Photo 212514941 Sheila Fitzgerald
Sheila Fitzgerald

In a sign of the uncertainty posed by the fuel landscape and the costs, ship classification society DNV’s latest maritime forecast features 24 different scenarios for ship bunkers, entailing anything up to $28bn in annual investment between now and 2050.

Carbon-free fuels will push up the price of transporting freight, costs that will be passed on to the carriers’ customers.

“The largest investments come in scenarios with high uptake of ammonia or methanol,” said DNV maritime forecast consultant Eirik Ovrum, who added that the full-decarbonisation-by-2050 models would effectively double the costs of the current International Maritime Organization 2050 target: a 50% reduction of 2008 carbon levels.

Knut Orbeck-Nilssen, maritime president of the Norwegian DNV, said: “We cannot sit around and wait for a silver bullet. Vessels will have to be renewed… the older vessels get, the more likely they are to be exposed to safety concerns. In order to have safe decarbonisation, we need to make sure that seafarers have the competence, experience and training to deal with many different fuel options.”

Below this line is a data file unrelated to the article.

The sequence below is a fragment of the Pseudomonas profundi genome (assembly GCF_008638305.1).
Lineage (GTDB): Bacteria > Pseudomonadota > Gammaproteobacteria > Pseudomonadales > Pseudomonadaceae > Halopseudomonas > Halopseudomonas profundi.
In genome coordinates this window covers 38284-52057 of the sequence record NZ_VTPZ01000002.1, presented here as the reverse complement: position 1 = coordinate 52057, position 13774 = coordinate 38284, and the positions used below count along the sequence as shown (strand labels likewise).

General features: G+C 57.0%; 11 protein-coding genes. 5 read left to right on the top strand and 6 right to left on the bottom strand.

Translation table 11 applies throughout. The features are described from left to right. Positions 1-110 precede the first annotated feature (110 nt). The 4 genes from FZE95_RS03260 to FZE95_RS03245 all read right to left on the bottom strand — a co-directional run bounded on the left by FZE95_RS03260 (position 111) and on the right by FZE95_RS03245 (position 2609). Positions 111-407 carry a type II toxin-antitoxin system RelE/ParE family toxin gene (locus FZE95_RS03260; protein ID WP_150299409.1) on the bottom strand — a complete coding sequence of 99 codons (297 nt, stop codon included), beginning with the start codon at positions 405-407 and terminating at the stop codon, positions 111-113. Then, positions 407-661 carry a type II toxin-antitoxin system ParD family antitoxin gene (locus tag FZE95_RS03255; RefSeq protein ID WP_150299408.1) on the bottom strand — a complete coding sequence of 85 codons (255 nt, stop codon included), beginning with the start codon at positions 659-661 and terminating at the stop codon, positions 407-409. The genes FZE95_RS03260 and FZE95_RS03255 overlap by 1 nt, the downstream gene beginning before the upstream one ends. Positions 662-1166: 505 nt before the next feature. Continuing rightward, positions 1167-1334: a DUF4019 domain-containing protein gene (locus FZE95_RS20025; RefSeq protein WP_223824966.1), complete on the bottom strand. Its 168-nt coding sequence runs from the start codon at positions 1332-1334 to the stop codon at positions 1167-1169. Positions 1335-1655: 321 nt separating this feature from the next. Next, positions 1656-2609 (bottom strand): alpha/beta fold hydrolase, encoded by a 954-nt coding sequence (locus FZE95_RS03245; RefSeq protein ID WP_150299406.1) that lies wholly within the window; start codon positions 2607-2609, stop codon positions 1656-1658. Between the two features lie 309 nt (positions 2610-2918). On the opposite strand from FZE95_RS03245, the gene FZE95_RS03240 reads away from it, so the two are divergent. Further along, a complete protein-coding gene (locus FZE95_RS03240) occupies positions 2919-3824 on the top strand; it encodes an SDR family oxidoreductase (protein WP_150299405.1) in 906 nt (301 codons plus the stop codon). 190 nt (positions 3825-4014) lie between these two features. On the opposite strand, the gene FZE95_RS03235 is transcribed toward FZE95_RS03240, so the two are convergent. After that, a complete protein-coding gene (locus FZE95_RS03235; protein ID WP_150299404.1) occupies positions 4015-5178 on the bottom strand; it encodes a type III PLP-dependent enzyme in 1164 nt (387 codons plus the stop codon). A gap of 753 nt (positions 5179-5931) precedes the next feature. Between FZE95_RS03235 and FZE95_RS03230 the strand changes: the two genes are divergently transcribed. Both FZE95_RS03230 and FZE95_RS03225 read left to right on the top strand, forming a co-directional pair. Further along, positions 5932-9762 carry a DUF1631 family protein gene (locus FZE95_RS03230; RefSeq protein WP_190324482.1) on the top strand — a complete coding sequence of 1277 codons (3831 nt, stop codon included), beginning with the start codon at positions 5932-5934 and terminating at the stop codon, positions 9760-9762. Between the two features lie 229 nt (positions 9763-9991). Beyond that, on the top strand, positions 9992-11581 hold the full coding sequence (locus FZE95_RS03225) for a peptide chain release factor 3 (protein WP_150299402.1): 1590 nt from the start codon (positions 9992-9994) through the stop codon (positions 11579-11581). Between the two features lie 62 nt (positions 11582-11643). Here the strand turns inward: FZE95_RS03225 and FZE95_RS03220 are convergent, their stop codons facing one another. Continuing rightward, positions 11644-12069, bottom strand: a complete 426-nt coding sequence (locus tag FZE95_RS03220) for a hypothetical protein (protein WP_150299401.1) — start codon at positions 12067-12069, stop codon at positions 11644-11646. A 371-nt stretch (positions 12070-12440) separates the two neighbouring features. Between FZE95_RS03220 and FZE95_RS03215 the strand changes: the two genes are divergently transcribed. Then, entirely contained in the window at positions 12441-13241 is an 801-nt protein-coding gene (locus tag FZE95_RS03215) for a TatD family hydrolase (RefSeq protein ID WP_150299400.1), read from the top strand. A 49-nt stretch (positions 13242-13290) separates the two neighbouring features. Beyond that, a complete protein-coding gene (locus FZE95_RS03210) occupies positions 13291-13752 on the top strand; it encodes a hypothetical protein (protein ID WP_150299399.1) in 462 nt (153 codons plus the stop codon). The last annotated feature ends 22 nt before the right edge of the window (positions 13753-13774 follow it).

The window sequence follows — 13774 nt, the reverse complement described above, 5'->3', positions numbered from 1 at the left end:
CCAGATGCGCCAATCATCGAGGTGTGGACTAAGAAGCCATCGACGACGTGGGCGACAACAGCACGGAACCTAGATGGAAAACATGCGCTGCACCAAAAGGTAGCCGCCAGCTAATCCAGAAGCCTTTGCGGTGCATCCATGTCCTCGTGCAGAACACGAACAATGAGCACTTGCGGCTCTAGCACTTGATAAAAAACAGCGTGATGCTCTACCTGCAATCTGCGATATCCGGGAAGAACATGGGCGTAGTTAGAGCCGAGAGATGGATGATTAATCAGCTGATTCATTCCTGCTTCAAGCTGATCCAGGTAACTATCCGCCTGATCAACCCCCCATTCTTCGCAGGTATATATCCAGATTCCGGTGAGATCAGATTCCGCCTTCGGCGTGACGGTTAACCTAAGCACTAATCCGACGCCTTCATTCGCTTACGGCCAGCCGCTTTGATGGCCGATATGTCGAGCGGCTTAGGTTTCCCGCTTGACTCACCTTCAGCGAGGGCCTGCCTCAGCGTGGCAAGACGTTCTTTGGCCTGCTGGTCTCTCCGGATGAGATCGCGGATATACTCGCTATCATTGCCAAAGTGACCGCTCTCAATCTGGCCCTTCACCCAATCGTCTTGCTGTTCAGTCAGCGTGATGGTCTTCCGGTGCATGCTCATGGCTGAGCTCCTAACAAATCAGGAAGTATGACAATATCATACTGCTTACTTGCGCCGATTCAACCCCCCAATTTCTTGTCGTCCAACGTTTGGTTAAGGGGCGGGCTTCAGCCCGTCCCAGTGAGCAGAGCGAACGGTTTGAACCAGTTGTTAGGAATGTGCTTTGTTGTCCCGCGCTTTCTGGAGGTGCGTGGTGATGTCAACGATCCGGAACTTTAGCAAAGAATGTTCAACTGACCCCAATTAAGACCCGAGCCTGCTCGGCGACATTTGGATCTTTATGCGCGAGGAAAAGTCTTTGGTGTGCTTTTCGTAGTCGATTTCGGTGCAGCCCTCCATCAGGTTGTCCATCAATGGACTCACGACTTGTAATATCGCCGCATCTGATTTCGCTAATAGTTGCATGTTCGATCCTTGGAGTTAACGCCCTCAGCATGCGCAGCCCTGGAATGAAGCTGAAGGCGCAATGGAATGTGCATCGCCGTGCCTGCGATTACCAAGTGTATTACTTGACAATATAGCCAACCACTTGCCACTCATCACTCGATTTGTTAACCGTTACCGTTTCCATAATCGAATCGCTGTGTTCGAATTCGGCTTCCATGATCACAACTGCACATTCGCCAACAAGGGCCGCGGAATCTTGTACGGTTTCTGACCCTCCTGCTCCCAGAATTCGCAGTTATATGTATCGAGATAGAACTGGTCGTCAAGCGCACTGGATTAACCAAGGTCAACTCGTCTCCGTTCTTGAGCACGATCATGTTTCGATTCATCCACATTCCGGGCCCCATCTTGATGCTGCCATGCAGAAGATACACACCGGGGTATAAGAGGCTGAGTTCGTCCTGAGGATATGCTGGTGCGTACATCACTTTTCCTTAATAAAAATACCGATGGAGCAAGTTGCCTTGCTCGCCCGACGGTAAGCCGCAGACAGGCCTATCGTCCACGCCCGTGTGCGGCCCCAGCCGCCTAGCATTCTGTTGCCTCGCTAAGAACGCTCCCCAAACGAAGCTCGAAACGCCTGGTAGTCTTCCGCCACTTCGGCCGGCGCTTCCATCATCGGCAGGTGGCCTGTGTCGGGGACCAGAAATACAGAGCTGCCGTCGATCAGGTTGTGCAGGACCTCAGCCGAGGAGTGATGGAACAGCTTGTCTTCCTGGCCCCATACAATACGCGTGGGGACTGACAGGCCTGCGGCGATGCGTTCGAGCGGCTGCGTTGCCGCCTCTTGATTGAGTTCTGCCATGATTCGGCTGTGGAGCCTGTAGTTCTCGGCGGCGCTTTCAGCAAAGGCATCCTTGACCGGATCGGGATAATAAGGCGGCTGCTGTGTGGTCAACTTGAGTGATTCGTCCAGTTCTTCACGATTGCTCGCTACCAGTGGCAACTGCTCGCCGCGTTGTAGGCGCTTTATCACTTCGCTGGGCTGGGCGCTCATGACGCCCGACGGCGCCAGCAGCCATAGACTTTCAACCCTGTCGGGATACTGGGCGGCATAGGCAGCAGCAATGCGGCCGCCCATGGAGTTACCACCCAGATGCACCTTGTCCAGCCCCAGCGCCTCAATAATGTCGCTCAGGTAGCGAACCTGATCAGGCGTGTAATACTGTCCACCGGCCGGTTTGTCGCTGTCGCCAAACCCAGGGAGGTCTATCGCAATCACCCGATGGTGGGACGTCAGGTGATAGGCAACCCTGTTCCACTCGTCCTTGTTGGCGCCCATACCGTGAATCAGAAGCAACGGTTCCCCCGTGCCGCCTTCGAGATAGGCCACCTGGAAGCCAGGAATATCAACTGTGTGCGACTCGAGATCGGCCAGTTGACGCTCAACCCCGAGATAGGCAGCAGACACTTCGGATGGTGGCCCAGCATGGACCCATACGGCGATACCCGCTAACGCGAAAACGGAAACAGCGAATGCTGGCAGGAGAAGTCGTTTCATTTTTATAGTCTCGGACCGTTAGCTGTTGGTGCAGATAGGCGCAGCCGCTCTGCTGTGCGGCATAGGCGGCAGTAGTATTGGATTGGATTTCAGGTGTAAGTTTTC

Shipping “needs a big upskilling,” he said, “…and that cannot wait”.

Biofuels, “if there is sufficient sustainable biomass”, to act as a feedstock would be the preferred solution, compared with more exotic e-fuels like ammonia and methanol, Mr Ovrum added. It seems DNV considers an e-fuel future less likely, as ammonia and methanol “will have to cost significantly less than carbon-neutral marine gas oil to compete”.

It is possible to generate carbon-neutral versions of conventional fuel oils using a supply of captured carbon, or biogenic sources of carbon emissions like Maersk is proposing for its e-methanol-powered ships.

DNV predicts that widespread electrification will diminish the global energy demand, overall. CEO Remy Eriksen explained that electrified propulsion methods were “close to four times more efficient than a combustion engine”.

Mr Eriksen also predicted that the war in Ukraine would have the net result of speeding up the transition to renewable energy.

“Electrification will grow from around 18% today to 38% to 40%. We are moving toward a world which spends less of its GDP on energy,” he said, adding, in reference to Russia, “and is less vulnerable to supply shocks”.

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